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Re: Choosing a data structure for AI applications

by mattr (Curate)
on Jul 17, 2002 at 13:45 UTC ( #182425=note: print w/replies, xml ) Need Help??

in reply to Choosing a data structure for AI applications

Dear Ovid,

I spent a good number of hours experimenting after reading your last post about thieves etc. Unfortunately since I had two deadlines I didn't have time to finish or to post my work in time. (and also it didn't work completely). This is great stuff, though everyone seems to be talking about databases all of a sudden.

I've looked around at reasoning code for use with Perl several times, though you probably know about the AI tool from NASA (CLIPS, thanks for the link John) and also CYC (also someone linked before I read the thread..). Perhaps you were prodded by a recent news story about Dr. Howard Cross' Problem Knowledge Coupler for medical diagnoses.

Anyway, some quick thoughts on what you've mentioned so far.

%actor = ( merlyn=>1, kudra=>1, ovid=>1, badguy=>1 ); %thing = ( gold=>50, pocketLint=>0.01, cheapWhiskey=>-20, dominationFund=>10E10 ); $actor{merlyn}{owns} = {gold=>1}; $actor{kudra}{owns} = {dominationFund=>1}; $actor{ovid}{owns} = {pocketLint=>1, cheapWhiskey=>1};
or maybe one day, &addfact qw(merlyn owns (gold of value 50));

What I first tried to do was implement the Who's a Thief problem using Damian Conway's Quantum Superpositions module, since it sounded like his any() and all() might be useful. Good for consciousness jokes too :) actually I had tried to apply it with an ingenious but only 80% implemented (too small to fit in this margin) solution to the question about filling a table with categories. The neat thing in both cases is that after setting up the data, the final answer usually is only one to three lines of what looks like very intuitive English-like phrasing.

I wanted to be able to say,

$x = any($actor); $y = any($thing); &rich($x) if (&owns($x,$y) and &isvaluable($y));
I had difficulty using it, for example I don't think any(actor)->owns{item} syntax worked. But it was seductive because it looked just like your prolog statements, except for all that punctuation. I played around with these kinds of statements:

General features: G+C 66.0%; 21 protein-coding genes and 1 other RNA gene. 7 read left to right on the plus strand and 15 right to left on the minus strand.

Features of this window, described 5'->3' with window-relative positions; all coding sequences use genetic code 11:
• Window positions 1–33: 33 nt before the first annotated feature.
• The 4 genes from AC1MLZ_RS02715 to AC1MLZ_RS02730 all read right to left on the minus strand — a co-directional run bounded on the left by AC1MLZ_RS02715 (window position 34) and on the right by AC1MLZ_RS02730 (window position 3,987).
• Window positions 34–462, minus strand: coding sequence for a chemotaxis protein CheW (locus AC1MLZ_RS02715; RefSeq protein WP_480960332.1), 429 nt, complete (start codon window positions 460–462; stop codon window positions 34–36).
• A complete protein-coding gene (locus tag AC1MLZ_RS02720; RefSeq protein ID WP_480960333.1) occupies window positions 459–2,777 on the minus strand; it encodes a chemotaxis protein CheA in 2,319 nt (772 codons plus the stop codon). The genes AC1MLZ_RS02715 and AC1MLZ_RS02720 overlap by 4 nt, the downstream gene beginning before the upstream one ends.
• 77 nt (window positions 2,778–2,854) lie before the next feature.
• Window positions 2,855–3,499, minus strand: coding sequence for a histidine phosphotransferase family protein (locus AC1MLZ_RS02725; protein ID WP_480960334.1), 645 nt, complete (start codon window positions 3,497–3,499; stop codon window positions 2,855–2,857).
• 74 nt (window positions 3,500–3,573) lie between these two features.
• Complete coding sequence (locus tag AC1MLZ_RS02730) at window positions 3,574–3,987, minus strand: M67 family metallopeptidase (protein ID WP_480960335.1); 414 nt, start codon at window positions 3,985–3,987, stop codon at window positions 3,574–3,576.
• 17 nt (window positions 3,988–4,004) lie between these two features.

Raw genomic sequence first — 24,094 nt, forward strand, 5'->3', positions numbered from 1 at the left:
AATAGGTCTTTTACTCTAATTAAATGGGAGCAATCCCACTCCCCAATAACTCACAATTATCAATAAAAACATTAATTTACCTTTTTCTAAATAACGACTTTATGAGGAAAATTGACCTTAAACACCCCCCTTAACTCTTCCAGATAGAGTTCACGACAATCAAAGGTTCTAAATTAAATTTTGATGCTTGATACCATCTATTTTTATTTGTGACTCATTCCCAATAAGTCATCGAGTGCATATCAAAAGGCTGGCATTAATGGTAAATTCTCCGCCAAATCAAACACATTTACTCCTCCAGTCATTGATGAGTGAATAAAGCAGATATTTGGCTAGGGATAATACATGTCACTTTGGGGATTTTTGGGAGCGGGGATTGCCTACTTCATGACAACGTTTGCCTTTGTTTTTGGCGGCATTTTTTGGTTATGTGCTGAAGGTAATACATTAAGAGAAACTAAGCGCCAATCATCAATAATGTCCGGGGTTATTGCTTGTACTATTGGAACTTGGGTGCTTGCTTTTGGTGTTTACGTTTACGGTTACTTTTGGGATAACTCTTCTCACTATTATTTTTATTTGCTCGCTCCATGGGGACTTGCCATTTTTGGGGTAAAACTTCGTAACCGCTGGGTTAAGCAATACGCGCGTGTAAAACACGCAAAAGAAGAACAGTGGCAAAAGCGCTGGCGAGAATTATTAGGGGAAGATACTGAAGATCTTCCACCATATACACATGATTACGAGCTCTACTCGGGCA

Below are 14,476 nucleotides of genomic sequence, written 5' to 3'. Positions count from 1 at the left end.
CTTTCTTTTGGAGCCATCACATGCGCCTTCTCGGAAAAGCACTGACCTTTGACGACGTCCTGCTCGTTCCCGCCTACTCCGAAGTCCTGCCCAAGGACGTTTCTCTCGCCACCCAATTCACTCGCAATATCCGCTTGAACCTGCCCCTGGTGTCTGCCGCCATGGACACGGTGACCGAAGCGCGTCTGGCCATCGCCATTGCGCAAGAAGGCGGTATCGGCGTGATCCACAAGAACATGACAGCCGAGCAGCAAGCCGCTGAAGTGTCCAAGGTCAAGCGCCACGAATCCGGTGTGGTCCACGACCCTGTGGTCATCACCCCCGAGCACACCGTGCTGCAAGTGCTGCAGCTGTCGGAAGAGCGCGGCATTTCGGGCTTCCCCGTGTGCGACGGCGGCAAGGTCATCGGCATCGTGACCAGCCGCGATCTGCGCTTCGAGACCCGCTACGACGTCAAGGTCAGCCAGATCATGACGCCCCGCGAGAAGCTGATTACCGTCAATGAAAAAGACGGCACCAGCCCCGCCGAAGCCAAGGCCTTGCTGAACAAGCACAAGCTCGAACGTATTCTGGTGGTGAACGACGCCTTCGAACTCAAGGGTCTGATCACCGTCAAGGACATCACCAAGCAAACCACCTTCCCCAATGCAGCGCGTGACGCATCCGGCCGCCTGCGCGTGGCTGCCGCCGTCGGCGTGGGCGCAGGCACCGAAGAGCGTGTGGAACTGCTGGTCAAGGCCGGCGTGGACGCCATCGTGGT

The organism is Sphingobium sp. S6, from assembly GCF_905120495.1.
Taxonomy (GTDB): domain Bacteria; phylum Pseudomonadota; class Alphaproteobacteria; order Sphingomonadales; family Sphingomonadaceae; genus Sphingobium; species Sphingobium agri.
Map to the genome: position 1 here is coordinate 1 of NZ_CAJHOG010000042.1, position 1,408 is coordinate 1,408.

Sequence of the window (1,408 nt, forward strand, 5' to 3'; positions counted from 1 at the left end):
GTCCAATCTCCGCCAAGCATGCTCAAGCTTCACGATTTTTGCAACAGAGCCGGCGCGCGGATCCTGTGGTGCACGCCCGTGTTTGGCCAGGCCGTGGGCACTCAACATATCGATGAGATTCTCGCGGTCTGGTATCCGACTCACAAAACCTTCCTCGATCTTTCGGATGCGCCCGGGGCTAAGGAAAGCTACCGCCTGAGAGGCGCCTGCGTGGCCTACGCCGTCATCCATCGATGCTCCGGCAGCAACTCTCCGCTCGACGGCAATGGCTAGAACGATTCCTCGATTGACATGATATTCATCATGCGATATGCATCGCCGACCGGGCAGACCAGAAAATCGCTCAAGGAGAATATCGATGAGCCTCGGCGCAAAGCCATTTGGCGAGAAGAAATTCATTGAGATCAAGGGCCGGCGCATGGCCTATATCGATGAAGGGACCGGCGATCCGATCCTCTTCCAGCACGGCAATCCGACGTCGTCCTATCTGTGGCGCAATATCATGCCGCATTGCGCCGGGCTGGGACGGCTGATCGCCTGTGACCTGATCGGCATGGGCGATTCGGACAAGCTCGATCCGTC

if ($x{owns}{$y} && $thing{$y}{value}>20) { print "The badguy will ste +al $x\'s $y.\n"; } if ($item{value} > 20) { print "The badguy will steal from $potentialv +ictim\n"; } if ( $(any(@{$x->{owns}})){value} > 20) { print "badguy will steal fr +om $x\n"; } $isvaluable = sub ($) { my $x=shift; $x->{value} > 20 ? 0 : 1; };
Here $item and $potentialvictim were supposed to be simultaneously multivalued. But (unless I misunderstood) some of this did not work because you actually have to superimpose two multivalued objects to get the superimposition, I think. Otherwise a lot of what you think should happen doesn't.

Then I realized Quantum::Entanglement would be far more useful. This was also pretty difficult conceptually but I found it fascinating. In particular you might want to look at Entanglement's p_func which might be useful as a way to set rules operating on things. Also, the quantumlogic method looks extremely interesting and I haven't even barely looked in its general direction yet.

Well, I tried to say

$x = wave(keys %actor); $y = wave(keys %thing); $item = wave($actor{$x}{owns}->{$y});
where &wave would entangle its parameters like any(). (maybe this is how any() works, didn't check).
sub wave { # given an array, return entanglement of elements my @k = @_; my $n; foreach (@k) { push(@n,(1,$_)); } # every element is 100% probable return entangle @n; }
This would seem to let you easily change the probability of certain events happening. This module is extremely cool and brain bending, I recommend it.